Chancellor Rishi Sunak is promising a £4.6bn package to help hundreds of thousands of jobless back to work as he prepares to unveil his Spending Review.
He said in an announcement ahead of Wednesday’s review that it would include £2.9bn for a new Restart jobs scheme and £1.4bn to expand the Jobcentre Plus agency.
Mr Sunak said his “number one priority is to protect jobs and livelihoods”.
The review will outline spending for such things as roads, police and NHS.
But it comes against a backdrop of an economy hit by the coronavirus pandemic and huge job losses.
Earlier this month,
official figures showed the UK’s unemployment rate rose to 4.8% in the three months to September, up from 4.5%. There was a big rise in the number of 16 to 24-year-olds out of work.
Earlier this month, the Bank of England forecast that the jobless rate could rise to nearly 8% by the middle of next year
Under the Restart scheme, people who have been out of work for more than 12 months will be provided with regular intensive support tailored to their circumstances.
Mr Sunak will also confirm in his Commons statement on Wednesday more funding for the next stage of his Plan for Jobs – including £1.6bn for the Kickstart work placement programme, which the Treasury says will create up to 250,000 state-subsidised jobs for young people.
The scheme, first launched in August, offering employers £2,000 for every new worker they take on, is to be extended to the end of March.
There will also be a £375m skills package, including £138m of new funding to deliver Prime Minister Boris Johnson’s Lifetime Skills Guarantee.
Mr Sunak said on Tuesday: “This Spending Review will ensure hundreds of thousands of jobs are supported and protected in the acute phase of this crisis and beyond with a multibillion package of investment to ensure that no-one is left without hope or opportunity.”
The package has won the support of business and industry. Matthew Fell, policy director at the CBI employers’ group, said the chancellor was right to focus on job creation.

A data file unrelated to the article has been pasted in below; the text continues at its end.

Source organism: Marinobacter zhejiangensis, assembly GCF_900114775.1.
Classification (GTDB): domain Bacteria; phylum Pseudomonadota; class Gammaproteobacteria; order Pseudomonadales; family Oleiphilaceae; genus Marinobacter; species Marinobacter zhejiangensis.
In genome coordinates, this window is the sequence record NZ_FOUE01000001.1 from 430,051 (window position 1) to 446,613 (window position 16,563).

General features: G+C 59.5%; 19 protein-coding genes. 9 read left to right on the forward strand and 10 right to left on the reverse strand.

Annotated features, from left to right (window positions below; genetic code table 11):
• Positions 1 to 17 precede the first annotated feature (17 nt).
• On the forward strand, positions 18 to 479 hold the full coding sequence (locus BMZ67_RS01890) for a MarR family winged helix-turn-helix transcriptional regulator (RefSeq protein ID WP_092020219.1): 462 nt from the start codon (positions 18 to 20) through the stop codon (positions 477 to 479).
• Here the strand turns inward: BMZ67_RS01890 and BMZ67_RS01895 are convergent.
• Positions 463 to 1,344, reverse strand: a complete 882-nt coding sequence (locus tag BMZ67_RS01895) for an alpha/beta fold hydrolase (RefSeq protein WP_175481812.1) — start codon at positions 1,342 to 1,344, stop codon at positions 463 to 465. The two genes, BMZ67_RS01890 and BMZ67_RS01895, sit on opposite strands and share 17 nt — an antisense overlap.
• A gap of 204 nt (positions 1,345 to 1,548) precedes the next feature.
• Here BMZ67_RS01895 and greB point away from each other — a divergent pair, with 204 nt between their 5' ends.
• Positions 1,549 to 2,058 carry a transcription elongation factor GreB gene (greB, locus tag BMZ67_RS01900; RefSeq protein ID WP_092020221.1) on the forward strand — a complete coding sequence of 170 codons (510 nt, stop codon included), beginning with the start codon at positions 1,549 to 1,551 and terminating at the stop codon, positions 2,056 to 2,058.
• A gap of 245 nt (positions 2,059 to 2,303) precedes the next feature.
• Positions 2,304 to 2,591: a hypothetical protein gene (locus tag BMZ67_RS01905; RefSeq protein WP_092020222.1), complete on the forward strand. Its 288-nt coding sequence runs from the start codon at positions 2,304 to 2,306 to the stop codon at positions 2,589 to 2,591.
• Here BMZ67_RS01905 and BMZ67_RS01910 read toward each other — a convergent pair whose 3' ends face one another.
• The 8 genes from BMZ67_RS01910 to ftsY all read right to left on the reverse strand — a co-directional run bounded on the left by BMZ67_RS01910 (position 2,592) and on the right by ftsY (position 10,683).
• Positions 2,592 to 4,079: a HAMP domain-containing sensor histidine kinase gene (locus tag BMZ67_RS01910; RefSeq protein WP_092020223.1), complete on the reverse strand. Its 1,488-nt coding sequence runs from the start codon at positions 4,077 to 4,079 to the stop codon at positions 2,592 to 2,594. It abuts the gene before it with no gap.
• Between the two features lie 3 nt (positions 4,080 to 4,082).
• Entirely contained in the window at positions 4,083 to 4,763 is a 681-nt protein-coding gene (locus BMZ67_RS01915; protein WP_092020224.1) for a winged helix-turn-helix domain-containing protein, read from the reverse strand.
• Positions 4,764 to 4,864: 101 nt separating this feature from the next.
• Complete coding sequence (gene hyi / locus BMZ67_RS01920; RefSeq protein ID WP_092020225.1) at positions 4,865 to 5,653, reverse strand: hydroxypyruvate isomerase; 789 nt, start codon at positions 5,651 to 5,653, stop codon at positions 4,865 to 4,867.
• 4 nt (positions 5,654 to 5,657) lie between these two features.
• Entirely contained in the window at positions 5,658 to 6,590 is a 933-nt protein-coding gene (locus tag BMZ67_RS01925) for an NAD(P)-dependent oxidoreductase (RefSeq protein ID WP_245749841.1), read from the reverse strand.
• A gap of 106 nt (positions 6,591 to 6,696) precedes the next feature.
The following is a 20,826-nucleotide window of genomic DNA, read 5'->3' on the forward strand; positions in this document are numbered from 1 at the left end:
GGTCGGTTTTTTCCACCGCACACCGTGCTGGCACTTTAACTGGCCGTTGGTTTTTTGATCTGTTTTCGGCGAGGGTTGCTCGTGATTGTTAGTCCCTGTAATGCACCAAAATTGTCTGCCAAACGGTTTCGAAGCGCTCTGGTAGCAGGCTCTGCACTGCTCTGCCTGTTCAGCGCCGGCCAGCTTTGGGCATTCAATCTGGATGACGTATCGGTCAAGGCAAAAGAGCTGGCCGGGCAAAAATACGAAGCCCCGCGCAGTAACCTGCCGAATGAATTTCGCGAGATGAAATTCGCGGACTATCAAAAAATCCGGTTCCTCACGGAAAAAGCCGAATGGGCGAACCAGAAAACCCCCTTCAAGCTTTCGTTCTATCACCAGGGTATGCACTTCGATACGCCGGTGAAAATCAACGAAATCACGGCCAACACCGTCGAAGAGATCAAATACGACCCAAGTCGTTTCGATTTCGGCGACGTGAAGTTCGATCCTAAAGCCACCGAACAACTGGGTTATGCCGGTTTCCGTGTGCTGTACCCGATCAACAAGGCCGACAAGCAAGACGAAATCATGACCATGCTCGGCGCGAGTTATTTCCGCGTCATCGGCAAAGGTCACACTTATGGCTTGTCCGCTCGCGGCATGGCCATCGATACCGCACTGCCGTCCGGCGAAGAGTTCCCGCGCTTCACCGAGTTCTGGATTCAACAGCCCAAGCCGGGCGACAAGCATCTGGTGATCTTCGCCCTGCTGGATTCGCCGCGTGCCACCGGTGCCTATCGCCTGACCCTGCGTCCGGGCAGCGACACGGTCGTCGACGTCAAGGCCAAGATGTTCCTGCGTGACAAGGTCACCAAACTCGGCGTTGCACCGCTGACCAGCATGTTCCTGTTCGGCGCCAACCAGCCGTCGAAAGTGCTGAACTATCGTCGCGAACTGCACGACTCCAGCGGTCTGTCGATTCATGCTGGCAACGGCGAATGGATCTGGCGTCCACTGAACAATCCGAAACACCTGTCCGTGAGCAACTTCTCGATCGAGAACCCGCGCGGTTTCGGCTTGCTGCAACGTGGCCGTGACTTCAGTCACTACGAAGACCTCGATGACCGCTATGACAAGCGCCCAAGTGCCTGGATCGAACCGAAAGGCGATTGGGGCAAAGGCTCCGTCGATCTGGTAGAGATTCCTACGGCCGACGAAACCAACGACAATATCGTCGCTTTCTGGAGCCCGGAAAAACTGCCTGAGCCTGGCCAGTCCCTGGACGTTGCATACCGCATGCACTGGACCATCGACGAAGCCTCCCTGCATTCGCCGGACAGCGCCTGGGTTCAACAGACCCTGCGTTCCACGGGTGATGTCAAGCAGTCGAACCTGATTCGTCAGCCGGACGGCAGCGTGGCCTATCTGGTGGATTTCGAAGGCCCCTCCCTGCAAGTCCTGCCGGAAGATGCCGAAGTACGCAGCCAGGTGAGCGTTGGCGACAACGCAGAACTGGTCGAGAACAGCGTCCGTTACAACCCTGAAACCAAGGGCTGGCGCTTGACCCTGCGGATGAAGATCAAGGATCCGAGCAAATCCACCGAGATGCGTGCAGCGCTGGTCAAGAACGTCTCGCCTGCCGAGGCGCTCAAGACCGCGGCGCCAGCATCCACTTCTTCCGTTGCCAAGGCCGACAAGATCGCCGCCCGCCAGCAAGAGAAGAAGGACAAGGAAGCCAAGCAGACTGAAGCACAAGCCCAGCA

“Covid-19 has swept away many job opportunities, for young people in particular,” he said. “The scarring effects of long-term unemployment are all too real, so the sooner more people can get back into work the better.”
Claire Walker, co-executive director, at the British Chambers of Commerce, said retraining and reskilling was vital to getting people back to work.
“Investment in Kickstart, in which Chambers are playing a leading role, and the launch of the Restart scheme, will be critical in helping support the recovery,” she said.
However, economist Nye Cominetti, from the Resolution Foundation, said the government must learn lessons from previous schemes which failed to meet expectations.
“The chancellor is right to put in place help for those out of work for long periods as they often struggle most in periods of high unemployment.
“The Restart Scheme is a big step up in terms of job support. The £2.9bn allocated for the coming three years exceeds that spent on the Work Programme over five years after the financial crisis.
“But for the new approach to be effective, ministers must learn lessons from the patchy record of that scheme, particularly the need for more intensive support for harder-to-help groups, who were too often side-lined.”